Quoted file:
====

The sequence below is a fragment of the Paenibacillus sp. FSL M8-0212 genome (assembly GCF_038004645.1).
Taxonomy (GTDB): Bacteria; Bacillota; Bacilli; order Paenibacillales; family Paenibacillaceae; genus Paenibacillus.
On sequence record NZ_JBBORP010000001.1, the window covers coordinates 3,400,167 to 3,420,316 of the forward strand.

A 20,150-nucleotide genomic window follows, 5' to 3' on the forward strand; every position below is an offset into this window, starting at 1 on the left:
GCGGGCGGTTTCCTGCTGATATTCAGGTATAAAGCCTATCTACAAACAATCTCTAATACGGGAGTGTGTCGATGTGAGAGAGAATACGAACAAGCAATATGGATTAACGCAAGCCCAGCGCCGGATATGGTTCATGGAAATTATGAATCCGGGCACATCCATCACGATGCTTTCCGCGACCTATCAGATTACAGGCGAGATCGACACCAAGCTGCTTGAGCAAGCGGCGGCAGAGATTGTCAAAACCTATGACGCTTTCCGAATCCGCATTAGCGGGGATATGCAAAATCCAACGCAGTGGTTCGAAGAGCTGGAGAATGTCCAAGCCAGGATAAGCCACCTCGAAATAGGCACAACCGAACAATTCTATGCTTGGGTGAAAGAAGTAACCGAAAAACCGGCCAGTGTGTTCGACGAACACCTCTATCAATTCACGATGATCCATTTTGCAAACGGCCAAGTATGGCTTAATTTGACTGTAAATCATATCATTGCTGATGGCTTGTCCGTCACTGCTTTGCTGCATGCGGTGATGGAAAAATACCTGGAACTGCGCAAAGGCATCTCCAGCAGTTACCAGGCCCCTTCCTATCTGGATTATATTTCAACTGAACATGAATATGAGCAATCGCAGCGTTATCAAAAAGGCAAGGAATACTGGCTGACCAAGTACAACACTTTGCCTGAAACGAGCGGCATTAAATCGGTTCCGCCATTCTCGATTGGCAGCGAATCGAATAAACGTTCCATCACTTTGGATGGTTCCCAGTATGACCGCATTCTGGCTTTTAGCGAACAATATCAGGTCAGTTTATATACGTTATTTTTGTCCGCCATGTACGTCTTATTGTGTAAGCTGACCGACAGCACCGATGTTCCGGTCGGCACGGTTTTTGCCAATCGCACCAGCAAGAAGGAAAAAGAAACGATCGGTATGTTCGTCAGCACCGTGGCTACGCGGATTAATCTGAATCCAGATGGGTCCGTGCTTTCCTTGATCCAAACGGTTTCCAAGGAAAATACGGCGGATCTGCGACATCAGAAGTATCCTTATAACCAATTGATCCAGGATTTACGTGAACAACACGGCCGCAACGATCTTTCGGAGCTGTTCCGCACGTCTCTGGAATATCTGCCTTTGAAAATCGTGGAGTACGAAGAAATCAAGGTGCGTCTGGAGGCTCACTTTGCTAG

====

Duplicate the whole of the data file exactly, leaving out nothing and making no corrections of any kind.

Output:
The sequence below is a fragment of the Paenibacillus sp. FSL M8-0212 genome (assembly GCF_038004645.1).
Taxonomy (GTDB): Bacteria; Bacillota; Bacilli; order Paenibacillales; family Paenibacillaceae; genus Paenibacillus.
On sequence record NZ_JBBORP010000001.1, the window covers coordinates 3,400,167 to 3,420,316 of the forward strand.

A 20,150-nucleotide genomic window follows, 5' to 3' on the forward strand; every position below is an offset into this window, starting at 1 on the left:
GCGGGCGGTTTCCTGCTGATATTCAGGTATAAAGCCTATCTACAAACAATCTCTAATACGGGAGTGTGTCGATGTGAGAGAGAATACGAACAAGCAATATGGATTAACGCAAGCCCAGCGCCGGATATGGTTCATGGAAATTATGAATCCGGGCACATCCATCACGATGCTTTCCGCGACCTATCAGATTACAGGCGAGATCGACACCAAGCTGCTTGAGCAAGCGGCGGCAGAGATTGTCAAAACCTATGACGCTTTCCGAATCCGCATTAGCGGGGATATGCAAAATCCAACGCAGTGGTTCGAAGAGCTGGAGAATGTCCAAGCCAGGATAAGCCACCTCGAAATAGGCACAACCGAACAATTCTATGCTTGGGTGAAAGAAGTAACCGAAAAACCGGCCAGTGTGTTCGACGAACACCTCTATCAATTCACGATGATCCATTTTGCAAACGGCCAAGTATGGCTTAATTTGACTGTAAATCATATCATTGCTGATGGCTTGTCCGTCACTGCTTTGCTGCATGCGGTGATGGAAAAATACCTGGAACTGCGCAAAGGCATCTCCAGCAGTTACCAGGCCCCTTCCTATCTGGATTATATTTCAACTGAACATGAATATGAGCAATCGCAGCGTTATCAAAAAGGCAAGGAATACTGGCTGACCAAGTACAACACTTTGCCTGAAACGAGCGGCATTAAATCGGTTCCGCCATTCTCGATTGGCAGCGAATCGAATAAACGTTCCATCACTTTGGATGGTTCCCAGTATGACCGCATTCTGGCTTTTAGCGAACAATATCAGGTCAGTTTATATACGTTATTTTTGTCCGCCATGTACGTCTTATTGTGTAAGCTGACCGACAGCACCGATGTTCCGGTCGGCACGGTTTTTGCCAATCGCACCAGCAAGAAGGAAAAAGAAACGATCGGTATGTTCGTCAGCACCGTGGCTACGCGGATTAATCTGAATCCAGATGGGTCCGTGCTTTCCTTGATCCAAACGGTTTCCAAGGAAAATACGGCGGATCTGCGACATCAGAAGTATCCTTATAACCAATTGATCCAGGATTTACGTGAACAACACGGCCGCAACGATCTTTCGGAGCTGTTCCGCACGTCTCTGGAATATCTGCCTTTGAAAATCGTGGAGTACGAAGAAATCAAGGTGCGTCTGGAGGCTCACTTTGCTAG